Category Archives: Windows Batch Script

WIndows Batch Scripting

Virtualization using Vagrant for Selenium Tests

Say goodbye to “works on my machine” bugs.

Nobody likes to release software on a Friday. What if something breaks over the weekend? There’s nothing like debugging an issue in production when you’re doing some day drinking at a BBQ.

But you have nothing to worry about, right? I mean, you tested the application and it worked on *your* machine. Too bad that’s never good enough. Have fun working this weekend.

If only you had automated tests for your application (across all of the browsers and all the platforms you cared about). Then you could rest easy this weekend and enjoy the festivities.

Creating a robust and scalable execution environment for automation tests is a very essential phase. In automated tests for web, we actually need to cover different browsers and platforms.

In this documentation, we are going to see how to run our selenium tests in a Linux box using vagrant.

Basically I have a selenium test that works fine when running in different browsers in my Windows host machine. But I want to make sure that it is running fine on the browsers in a Linux box too. Instead of creating an actual VM and running my tests, I am simply going to create a light weight portable Linux box and I am going to run my selenium tests from my windows host machine.

Also every time that you want to run your tests in your local machine, it opens the browser on top of the other windows, preventing you from doing something else. Unless you use Phantomjs or HTMLUnitDriver, it is not possible to run Chrome or Firefox hidden, without disturbing you on your work. Now using Vagrant and VirtualBox, you only need to start the VM, and all your tests will be run into the VM. You can continue developing in the meanwhile!


Vagrant provides us easy to configure, reproducible, and portable work environments. Vagrant stands on top of VirtualBox, VMware and some other service providers. If you’re a developer, Vagrant will isolate dependencies and their configuration within a single disposable, consistent environment. If you’re a tester, Vagrant will help you to create light weight Virtual environments to run your tests against all the possible OS + Browser combinations.


  1. Download and install Oracle VM Virtualbox –
  2. Download and install Vagrant –

From command line, type vagrant –v and make sure that you get the version number that you installed. Vagrant 1.7.21

Vagrant Boxes:

Boxes are the package format for Vagrant environments. A box can be used by anyone on any platform that Vagrant supports to bring up an identical working environment. The easiest way to use a box is to add a box from the publicly available catalog of Vagrant boxes for VirtualBox. We can also add and share our own customized boxes on this website.

I am going to use this box chef/ubuntu-14.04 – a standard Ubuntu 14.04 x64 base install.

Getting Started:

  1. Create a workspace directory to store the vagrant configuration file and shell scripts.

I have created “D:\Automation\Vagrant\Demo”

  1. From Command line go to your workspace and type vagrant init chef/ubuntu-14.04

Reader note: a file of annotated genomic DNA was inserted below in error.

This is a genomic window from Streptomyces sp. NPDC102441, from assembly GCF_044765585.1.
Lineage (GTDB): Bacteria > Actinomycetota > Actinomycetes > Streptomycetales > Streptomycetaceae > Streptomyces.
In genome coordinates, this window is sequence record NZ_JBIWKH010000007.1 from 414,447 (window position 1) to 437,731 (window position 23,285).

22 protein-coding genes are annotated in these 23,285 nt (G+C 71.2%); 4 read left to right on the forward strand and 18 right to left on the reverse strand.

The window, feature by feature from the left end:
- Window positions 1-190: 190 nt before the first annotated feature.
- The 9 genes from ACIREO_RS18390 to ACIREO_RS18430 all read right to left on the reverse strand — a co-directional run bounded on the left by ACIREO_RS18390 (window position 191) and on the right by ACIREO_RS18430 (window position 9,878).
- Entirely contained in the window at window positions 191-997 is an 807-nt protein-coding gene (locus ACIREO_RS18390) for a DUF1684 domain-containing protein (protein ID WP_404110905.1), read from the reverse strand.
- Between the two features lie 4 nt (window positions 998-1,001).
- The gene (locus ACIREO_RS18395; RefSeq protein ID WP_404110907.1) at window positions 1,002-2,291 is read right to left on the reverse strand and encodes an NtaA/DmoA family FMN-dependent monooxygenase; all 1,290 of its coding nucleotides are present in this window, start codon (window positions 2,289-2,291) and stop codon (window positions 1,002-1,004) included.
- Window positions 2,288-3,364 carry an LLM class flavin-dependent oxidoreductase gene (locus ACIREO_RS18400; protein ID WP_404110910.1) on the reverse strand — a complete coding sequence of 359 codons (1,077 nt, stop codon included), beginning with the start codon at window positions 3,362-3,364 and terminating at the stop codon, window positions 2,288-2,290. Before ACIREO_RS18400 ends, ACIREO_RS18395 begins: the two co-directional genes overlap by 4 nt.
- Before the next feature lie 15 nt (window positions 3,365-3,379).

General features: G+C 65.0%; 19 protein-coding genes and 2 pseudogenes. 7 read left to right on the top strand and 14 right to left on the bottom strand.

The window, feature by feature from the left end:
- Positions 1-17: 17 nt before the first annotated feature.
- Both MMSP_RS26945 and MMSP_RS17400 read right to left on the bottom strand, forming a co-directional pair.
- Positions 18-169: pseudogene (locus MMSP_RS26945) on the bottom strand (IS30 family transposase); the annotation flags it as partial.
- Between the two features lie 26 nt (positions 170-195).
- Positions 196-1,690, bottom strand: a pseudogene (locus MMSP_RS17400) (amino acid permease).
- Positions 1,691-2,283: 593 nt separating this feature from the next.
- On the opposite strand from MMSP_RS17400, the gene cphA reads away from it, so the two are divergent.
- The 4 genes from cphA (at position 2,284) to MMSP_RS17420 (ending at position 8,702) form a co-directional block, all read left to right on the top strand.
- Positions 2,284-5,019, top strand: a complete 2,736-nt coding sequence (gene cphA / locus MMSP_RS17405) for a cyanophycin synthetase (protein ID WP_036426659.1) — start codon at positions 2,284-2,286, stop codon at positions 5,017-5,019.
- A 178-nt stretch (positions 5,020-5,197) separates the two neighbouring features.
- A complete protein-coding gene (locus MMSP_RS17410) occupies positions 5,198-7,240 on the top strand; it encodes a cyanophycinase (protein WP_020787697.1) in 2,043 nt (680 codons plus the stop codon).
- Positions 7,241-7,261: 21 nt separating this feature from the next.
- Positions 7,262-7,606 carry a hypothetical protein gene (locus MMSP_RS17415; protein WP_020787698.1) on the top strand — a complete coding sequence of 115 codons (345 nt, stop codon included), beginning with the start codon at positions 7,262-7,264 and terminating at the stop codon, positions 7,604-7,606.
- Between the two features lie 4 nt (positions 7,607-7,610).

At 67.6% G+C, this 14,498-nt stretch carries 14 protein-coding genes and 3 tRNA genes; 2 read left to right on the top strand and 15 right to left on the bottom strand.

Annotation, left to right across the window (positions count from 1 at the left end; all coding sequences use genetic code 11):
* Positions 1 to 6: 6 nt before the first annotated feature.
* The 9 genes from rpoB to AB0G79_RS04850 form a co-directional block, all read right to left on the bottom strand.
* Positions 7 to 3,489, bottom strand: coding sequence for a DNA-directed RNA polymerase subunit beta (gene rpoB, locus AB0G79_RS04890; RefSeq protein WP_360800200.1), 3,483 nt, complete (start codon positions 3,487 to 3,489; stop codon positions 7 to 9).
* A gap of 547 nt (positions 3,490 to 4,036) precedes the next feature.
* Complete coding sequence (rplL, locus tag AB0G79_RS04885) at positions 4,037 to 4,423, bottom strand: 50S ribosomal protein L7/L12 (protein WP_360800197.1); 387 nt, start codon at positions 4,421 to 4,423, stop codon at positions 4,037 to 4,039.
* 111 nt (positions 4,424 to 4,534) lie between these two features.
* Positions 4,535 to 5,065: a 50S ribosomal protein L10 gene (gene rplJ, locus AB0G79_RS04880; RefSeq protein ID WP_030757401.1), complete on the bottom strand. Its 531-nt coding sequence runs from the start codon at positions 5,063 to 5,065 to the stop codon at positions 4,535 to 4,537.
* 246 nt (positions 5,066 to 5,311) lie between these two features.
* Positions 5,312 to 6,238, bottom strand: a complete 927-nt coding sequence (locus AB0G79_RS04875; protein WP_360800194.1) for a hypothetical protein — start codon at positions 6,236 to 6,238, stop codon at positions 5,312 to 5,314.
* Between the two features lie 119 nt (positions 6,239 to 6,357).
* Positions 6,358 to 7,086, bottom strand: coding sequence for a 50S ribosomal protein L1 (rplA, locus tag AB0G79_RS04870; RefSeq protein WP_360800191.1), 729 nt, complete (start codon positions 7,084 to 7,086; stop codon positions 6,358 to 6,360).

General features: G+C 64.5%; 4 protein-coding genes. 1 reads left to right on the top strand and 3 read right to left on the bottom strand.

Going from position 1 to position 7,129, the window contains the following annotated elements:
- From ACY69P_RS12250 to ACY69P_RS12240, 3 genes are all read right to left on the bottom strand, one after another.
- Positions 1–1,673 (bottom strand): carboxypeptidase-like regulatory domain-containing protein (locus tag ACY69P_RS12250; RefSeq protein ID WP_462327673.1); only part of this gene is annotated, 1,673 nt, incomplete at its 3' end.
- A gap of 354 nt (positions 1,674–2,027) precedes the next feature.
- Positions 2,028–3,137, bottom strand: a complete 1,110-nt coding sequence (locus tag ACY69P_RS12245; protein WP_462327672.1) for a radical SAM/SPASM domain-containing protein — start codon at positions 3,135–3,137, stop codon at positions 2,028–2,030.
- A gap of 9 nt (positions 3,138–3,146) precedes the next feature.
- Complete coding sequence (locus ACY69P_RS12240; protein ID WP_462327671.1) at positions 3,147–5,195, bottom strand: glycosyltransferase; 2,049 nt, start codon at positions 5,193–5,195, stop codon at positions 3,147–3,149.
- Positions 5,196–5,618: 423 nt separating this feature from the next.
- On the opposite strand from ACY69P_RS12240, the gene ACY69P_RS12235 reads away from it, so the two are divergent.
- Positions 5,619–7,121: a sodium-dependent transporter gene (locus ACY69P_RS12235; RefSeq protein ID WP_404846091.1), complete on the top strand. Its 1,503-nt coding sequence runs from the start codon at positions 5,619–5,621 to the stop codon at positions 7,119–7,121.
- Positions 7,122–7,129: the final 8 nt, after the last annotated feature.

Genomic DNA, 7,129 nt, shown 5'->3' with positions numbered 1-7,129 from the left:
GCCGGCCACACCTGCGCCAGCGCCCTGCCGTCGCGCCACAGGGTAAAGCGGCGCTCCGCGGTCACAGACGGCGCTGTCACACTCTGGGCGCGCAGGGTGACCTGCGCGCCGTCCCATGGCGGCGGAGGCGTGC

1. Make sure that the vagrant file is created in “D:\Automation\Vagrant\Demo”
  2. Run the command vagrant up

3If you are running this for first time, it may take some considerable amount of time to download the virtual box image and will put it under C:\Users\<username> \VirtualBox VMs\Demo_default_*

  1. Now the Ubuntu base image VM is up and running. Run the Command vagrant halt. This will power off the VM. Because we need to provision this VM with selenium related libraries, browsers and some utilities to run our selenium tests.
  2. Update the vagrant file in “D:\Automation\Vagrant\Demo” with the following content. Basically the default generated vagrant file has some lot of optional behaviors which are commented by default and you may enable it you need. But we require only the following content in a vagrant file.


Vagrant.configure(2) do |config| = "chef/ubuntu-14.04"
   config.vm.provision :shell, :path =&gt; "" :forwarded_port, guest:4444, host:4444

Basically what we are trying to do above is enabling port forwarding in the VM. Selenium server will use the 4444 port by default and we are forwarding that port from VM to host machine.

Also we are going to provision this VM using the “” shell script. Provisioners in Vagrant allow you to automatically install software, alter configurations, and more on the machine, as part of the vagrant up process. This is useful since boxes typically aren’t built perfectly for your use case. Of course, if you want to just use vagrant ssh and install the software by hand, that works. But by using the provisioning systems built-in to Vagrant, it automates the process so that it is repeatable. Most importantly, it requires no human interaction, so you can vagrant destroy and vagrant up and have a fully ready-to-go work environment with a single command.

Vagrant gives you multiple options for provisioning the machine, from simple shell scripts to more complex, industry-standard configuration management systems. If you’ve never used a configuration management system before, it is recommended you start with basic shell scripts for provisioning.

So to run a selenium test in a new plain OS, we need following things.

  • JDK/JRE – To run the selenium server.
  • Google chrome browser
  • ChromeDriver
  • Some utilities like ‘Unzip’ to extract the chromedriver zip file.
  • Selenium Standalone Server
  • Xvfbor X virtual framebuffer – To run tests in headless mode.

Xvfb is a display server implementing the X11 display server protocol. In contrast to other display servers, Xvfb performs all graphical operations in memory without showing any screen output. So actually when we run our tests in a VM box, we won’t be able to see any browser popping up. It means no GUI interactions are possible. So I am going to install all the above packages along with the dependencies using